The Caroline Cafe changed hands several times over the next three years. The last mention of the Caroline Cafe is in 1939, so presumably it went out of business. 
Since then, the upstairs had been mostly residential, while the ground floor has had some commercial use over the years.

Wednesday, April 10, 2013

Downtown Executive Center

Original look to 325-327 Earl Garrett St.  Courtesy, Joe Herring Jr.
This office building at 325-327 Earl Garrett Street was originally the offices of the Kerrville Daily Times.  The Times moved here from earlier offices a block away.  
On November 18, 1926,  the following notice appeared in the Times.  "We have moved into our new quarters, on Earl Garrett Street, next to Moore and Saner Lumber Co., and most cordially invite the public to call on the Kerrville Times." [Moore & Saner was on the downtown side of the railroad tracks.]  The newspaper offices remained at that location for twenty years.

Then, in late June, 1946, G. Rankin Starkey, owner and publisher of the Kerrville Times, received a permit to erect a commercial building at 325 Earl Garrett at an estimated cost of $13,000. The building became the Times offices. The newspaper remained here until 1981, when it moved to offices on Jefferson Street and this property was sold. 

In 1981 both the Kerrville Mountain Sun and the Kerrville Daily Times reported a flurry of building permits for this property, the most significant being a request from Lucien Freedle in August 1981 for a remodeling in the amount of $6000, and a request for a permit for a rock exterior, cost not reported.  That is when the building received its current look.
In July 1982 this building is referred to as the Downtown Executive Center for the first time.

Saturday, April 6, 2013

612 Earl Garrett Street

1929, Kerr County Historical Commission collection
In December 1924, in response to development that was occurring just outside the downtown area, the City of Kerrville sought bids for street improvements, curbing and paving on Earl Garrett Street. This house was one of a number of buildings going up at that time, mostly in the Craftsman bungalow style.  Many of the houses erected at that time remain. This stretch of Earl Garrett Street today features 80 and 90 year old homes and is referred to as the Garden District.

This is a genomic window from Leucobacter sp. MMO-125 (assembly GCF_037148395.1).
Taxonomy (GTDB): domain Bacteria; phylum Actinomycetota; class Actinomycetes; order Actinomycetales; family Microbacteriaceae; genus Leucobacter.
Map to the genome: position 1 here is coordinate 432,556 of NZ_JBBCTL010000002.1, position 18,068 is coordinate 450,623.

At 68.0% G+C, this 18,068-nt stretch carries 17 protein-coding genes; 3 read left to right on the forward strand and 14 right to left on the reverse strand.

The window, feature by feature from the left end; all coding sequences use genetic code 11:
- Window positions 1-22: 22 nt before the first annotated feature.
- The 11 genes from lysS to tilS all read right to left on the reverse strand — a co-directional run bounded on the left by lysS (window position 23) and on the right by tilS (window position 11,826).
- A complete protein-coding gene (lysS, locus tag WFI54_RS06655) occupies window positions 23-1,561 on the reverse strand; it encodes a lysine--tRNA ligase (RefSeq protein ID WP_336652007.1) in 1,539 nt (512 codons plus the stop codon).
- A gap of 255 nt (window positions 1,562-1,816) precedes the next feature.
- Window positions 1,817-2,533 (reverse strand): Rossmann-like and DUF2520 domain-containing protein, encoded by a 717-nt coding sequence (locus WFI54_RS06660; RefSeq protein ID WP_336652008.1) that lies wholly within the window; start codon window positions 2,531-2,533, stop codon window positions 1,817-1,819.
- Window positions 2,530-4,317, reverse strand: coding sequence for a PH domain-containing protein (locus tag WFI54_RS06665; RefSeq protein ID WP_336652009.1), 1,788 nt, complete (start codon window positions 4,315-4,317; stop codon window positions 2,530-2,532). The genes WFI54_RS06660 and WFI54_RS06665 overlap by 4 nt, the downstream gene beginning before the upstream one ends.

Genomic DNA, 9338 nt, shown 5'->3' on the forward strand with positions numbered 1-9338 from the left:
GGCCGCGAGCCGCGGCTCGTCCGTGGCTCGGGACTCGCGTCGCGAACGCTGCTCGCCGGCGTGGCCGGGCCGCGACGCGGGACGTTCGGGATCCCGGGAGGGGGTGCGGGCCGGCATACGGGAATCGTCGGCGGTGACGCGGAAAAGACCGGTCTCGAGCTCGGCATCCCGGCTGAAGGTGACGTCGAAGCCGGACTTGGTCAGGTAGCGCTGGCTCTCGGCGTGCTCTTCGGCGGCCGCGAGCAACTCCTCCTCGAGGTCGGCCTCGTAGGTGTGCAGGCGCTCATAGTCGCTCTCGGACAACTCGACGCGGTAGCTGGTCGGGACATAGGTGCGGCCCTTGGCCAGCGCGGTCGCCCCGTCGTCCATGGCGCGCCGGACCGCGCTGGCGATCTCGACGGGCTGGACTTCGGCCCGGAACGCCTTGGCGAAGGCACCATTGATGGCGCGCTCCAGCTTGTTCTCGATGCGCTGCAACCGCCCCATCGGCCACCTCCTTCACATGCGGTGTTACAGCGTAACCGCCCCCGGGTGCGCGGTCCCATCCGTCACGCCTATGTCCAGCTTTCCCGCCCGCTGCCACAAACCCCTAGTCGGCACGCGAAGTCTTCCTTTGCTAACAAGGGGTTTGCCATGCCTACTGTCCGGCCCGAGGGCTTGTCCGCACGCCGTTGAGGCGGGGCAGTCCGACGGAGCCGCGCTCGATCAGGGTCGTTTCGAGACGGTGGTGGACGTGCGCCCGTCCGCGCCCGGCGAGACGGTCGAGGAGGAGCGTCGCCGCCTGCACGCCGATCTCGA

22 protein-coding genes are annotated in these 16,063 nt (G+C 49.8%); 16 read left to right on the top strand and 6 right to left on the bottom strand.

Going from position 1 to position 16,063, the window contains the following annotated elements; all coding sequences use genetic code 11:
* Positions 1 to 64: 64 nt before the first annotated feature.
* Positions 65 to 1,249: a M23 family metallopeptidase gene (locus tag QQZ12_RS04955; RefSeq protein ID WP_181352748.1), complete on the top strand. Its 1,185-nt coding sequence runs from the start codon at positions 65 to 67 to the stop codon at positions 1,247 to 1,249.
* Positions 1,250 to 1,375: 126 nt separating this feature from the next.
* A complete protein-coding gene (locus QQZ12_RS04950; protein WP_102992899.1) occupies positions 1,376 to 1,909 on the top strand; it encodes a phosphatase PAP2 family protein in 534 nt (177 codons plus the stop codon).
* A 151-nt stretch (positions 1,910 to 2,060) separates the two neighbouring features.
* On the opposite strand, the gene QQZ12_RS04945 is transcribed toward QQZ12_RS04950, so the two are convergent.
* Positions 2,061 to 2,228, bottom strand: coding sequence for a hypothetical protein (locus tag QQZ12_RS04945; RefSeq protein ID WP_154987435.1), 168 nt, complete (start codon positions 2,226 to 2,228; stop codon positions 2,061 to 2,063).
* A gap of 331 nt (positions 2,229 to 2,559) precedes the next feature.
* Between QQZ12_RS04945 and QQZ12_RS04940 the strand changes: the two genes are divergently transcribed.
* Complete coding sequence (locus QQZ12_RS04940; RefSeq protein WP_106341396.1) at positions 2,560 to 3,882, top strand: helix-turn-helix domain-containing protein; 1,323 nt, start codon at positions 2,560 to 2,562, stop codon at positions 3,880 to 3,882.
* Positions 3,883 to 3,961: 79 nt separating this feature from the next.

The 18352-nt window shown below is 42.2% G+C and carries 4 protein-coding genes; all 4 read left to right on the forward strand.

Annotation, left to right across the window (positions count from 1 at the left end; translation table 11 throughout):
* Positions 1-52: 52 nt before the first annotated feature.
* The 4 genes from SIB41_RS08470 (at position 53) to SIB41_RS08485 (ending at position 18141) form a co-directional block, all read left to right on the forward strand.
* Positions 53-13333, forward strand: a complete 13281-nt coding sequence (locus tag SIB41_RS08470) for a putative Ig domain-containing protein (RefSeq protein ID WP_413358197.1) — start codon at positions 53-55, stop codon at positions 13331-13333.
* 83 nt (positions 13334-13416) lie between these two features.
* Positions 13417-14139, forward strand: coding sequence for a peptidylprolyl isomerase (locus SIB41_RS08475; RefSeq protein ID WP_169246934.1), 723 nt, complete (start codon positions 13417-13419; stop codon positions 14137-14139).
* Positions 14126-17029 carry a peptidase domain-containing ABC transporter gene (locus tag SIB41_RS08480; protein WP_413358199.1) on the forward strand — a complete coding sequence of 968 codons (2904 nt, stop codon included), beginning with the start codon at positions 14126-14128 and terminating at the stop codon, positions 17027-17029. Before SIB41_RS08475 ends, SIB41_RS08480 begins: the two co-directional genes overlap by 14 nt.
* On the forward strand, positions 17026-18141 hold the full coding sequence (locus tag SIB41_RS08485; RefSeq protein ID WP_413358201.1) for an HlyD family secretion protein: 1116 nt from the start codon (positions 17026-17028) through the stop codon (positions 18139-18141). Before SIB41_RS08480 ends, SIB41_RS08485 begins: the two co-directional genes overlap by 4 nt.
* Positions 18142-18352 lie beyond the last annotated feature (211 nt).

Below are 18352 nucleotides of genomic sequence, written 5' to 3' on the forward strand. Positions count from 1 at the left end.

This is one of those rare instances where we know who did the landscaping. The sepia tone photo was taken in 1929 for Mosty Nursery and Landscaping as a record of their work. While the landscaping is vastly different today, the exterior of the house is little changed over the years.

Dr. J. E. McDonald purchased this property April 22, 1921, for $900 from E. H. Prescott, who had purchased it a year earlier from Charles Schreiner.  While is very likely this Craftsman bungalow was built in 1920 or 1921, I have not been able to determine the exact date and therefore am uncertain whether the house was built by Prescott or McDonald.
Dr. Mcdonald lived here briefly with his first wife Izma. After they divorced she and their son Joseph, Jr., continued to make this their home until he graduated from Tivy High School.  She then moved to San Antonio in late 1941.

Dr. McDonald's second wife, and mother of his second son, Charles Edward, was Lillian.  They also lived in Kerrville.  Dr. McDonald died of a heart attack in March 1940 while in San Antonio.

This house was featured in the December 1998 American Bungalow magazine.